When several organisations approached them some years ago looking for their surplus electricity to produce hydrogen in Shapinsay, the trust agreed. “We’ve got loads of electricity, it’s green and it made sense,” says Bews, who’s a builder by trade and volunteers at the community organisation.
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The electrolysis station was under construction in December 2018 and should be ready in early 2019. It will be able to produce 500 kg of hydrogen a day, roughly the daily demand of the Kirkwall-Shapinsay service if it becomes operational. The people in Shapinsay get to sell their surplus electricity and they get cheaper heating for their children: a catalytic hydrogen boiler next to the local school waits for fuel to heat its classrooms.
A while later, Bews drops me off again by the pier. Once onboard, the ferry leaves Shapinsay with its metallic song of 20th Century transportation. I wonder if its days are counted.
The journey ahead
Even if marine diesel days have an expiration date, don’t hold your breath. Orkney’s plan is a prototype. The rest of the world following will take years or decades.
Still, first steps are promising. Work on the ferry project is already underway at Port Glasgow, where the partnering shipyard Ferguson Marine is based. Meanwhile, a Californian project called Water-Go-Round promises to have a functioning hydrogen ferry later this year, a joint Norwegian-Swedish programme is exploring how fuel-cell technology can move larger vessels and a Japanese shipping giant announced plans for a 200m-long zero emissions cargo ship by 2050. On the policy level, the International Maritime Organisation (IMO) agreed in April 2018 to reduce the sector’s greenhouse gas emissions. Countries gathered in IMO’s London headquarters promised to reduce their footprint by 50% by 2050, compared to 2008 levels.
It’s a big shift for any community to make. From the house I stayed at in Stromness, Orkney’s second most populous town, I could see Flotta, a small island known for its oil terminal. At one point, it had the second largest oil terminal serving the UK’s North Sea.
Compared to the island’s optimism about clean energy, the terminal felt like an ominous presence – both a relic from the past and a reminder of how intertwined fossil fuels are with our current social fabric.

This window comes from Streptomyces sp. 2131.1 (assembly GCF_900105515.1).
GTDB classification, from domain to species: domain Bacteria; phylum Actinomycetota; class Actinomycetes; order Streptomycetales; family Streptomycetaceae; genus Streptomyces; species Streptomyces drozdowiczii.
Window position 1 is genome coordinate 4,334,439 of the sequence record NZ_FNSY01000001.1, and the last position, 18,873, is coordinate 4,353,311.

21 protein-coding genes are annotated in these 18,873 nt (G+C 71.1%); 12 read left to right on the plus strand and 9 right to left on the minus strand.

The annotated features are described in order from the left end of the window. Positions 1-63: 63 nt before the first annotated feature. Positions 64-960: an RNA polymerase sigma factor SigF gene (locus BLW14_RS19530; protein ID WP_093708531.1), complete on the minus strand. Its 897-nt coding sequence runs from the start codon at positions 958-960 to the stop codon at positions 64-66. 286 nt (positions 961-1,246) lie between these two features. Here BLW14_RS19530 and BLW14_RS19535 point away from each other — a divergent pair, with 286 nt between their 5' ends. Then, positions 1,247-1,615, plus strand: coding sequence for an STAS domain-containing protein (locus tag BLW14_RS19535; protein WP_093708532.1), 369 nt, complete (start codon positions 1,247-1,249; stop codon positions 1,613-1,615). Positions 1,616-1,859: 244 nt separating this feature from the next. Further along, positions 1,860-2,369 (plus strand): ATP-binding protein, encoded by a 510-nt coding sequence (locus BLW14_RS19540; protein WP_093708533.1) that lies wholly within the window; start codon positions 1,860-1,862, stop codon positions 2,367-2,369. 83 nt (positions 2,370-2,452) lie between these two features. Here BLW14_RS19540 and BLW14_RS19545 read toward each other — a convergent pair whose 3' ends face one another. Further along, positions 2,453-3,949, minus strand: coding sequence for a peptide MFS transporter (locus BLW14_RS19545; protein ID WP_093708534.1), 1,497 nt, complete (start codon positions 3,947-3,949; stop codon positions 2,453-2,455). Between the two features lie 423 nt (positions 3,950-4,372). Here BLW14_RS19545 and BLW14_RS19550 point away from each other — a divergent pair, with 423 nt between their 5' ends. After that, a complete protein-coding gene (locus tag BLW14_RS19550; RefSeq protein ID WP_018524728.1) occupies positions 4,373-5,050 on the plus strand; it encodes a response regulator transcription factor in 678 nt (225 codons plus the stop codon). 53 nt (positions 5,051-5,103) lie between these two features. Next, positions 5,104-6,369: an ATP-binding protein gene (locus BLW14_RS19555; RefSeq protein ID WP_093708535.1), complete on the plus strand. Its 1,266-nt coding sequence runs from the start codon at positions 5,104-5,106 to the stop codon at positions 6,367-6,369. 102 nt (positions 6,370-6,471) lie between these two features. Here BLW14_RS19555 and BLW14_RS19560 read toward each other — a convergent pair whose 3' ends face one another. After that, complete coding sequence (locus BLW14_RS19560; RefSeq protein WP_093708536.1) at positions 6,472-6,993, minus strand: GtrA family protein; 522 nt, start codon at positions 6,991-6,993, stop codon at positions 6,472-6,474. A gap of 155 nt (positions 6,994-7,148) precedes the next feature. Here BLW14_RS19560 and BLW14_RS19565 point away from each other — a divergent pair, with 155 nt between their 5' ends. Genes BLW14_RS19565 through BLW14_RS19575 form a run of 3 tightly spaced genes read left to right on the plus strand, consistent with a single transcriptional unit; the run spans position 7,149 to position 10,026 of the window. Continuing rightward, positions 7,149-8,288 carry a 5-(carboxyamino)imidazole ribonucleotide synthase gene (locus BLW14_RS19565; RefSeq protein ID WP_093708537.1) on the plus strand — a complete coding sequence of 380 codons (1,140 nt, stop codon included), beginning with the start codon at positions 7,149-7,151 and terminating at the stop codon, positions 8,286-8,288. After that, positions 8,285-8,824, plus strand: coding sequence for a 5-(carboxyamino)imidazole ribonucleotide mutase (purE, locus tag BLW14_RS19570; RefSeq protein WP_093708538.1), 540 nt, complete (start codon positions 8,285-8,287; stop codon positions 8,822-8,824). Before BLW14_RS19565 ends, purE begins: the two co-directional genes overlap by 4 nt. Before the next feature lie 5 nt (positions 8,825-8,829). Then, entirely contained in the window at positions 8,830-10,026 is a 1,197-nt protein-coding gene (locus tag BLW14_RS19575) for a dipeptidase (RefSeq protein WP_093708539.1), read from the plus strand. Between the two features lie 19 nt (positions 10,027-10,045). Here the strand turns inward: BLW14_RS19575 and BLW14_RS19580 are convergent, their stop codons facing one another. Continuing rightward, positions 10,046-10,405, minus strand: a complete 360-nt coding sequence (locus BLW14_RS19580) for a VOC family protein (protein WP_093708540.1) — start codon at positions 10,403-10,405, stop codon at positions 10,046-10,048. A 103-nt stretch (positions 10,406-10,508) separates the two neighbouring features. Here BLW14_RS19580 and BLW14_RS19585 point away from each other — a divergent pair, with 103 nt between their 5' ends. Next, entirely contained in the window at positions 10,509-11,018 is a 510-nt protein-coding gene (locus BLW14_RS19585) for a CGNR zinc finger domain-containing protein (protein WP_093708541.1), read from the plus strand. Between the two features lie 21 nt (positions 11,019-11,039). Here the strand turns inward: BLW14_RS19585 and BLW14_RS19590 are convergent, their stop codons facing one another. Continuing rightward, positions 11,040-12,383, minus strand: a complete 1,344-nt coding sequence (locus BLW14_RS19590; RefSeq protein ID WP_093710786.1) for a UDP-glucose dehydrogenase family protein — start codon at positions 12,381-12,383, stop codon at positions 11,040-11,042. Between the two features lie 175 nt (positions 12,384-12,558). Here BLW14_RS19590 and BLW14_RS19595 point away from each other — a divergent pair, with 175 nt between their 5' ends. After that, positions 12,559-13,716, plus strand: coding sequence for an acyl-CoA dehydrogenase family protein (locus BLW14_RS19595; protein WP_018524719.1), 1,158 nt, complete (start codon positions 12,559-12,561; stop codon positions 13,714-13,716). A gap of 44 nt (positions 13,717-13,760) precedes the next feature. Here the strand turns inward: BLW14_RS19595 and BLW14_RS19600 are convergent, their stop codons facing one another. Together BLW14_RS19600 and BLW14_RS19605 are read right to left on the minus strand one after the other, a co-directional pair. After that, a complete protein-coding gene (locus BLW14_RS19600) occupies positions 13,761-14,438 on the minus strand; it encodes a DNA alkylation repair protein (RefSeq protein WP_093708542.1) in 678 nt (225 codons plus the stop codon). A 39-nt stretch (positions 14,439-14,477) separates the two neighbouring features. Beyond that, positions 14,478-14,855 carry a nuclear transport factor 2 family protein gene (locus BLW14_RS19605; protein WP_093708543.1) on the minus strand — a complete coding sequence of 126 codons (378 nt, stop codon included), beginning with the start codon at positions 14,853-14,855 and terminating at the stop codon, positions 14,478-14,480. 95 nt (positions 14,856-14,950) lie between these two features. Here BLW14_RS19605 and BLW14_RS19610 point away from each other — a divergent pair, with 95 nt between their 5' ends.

Caron Oag, EMEC’s hydrogen marketing officer, told me her dad worked for the oil terminal for years. It’s a story that’s heard all over the islands. “A lot of people of my generation grew up in households where the oil industry was their income,” said Oag. Like many young Orcadians, she felt her homeland offered few professional pathways and moved abroad to work and study.
But that has changed. The clean energy industry is now providing Orkney’s youth with new options beyond farming and fossil fuels. “My job is a good example of how we are creating new opportunities,” says the council’s Lidderdale, who worked for EMEC between 2012 and 2016.
Many people in Orkney seem proud of the sophistication of their technologies. But they seem even prouder of the ability to do exactly this – provide quality jobs for their young professionals. The industry’s potential even is drawing in people like EMEC’s Clipsham, who relocated here from Germany.
Maybe Orkney can provide a roadmap for other small communities that are loosely connected to national or regional capitals. Maybe the transition away from fossil fuels opens a window of opportunity for these regions.
“There are thousands of islands in the world,” says council leader Stockan. He dreams about a carbon-free world where islands take the lead, instead of being an afterthought for policymakers.
“We have got an exportable commodity (with hydrogen) we can share with them, so that islands don’t get something last – but they can get something first.”
Diego Arguedas Ortiz is a science and climate change reporter for BBC Future. He is @arguedasortiz on Twitter.
Correction: A previous version of this story said that some tidal or wind turbines must switch off at high-generation moments; it is only wind turbines that must be switched off. This has been changed.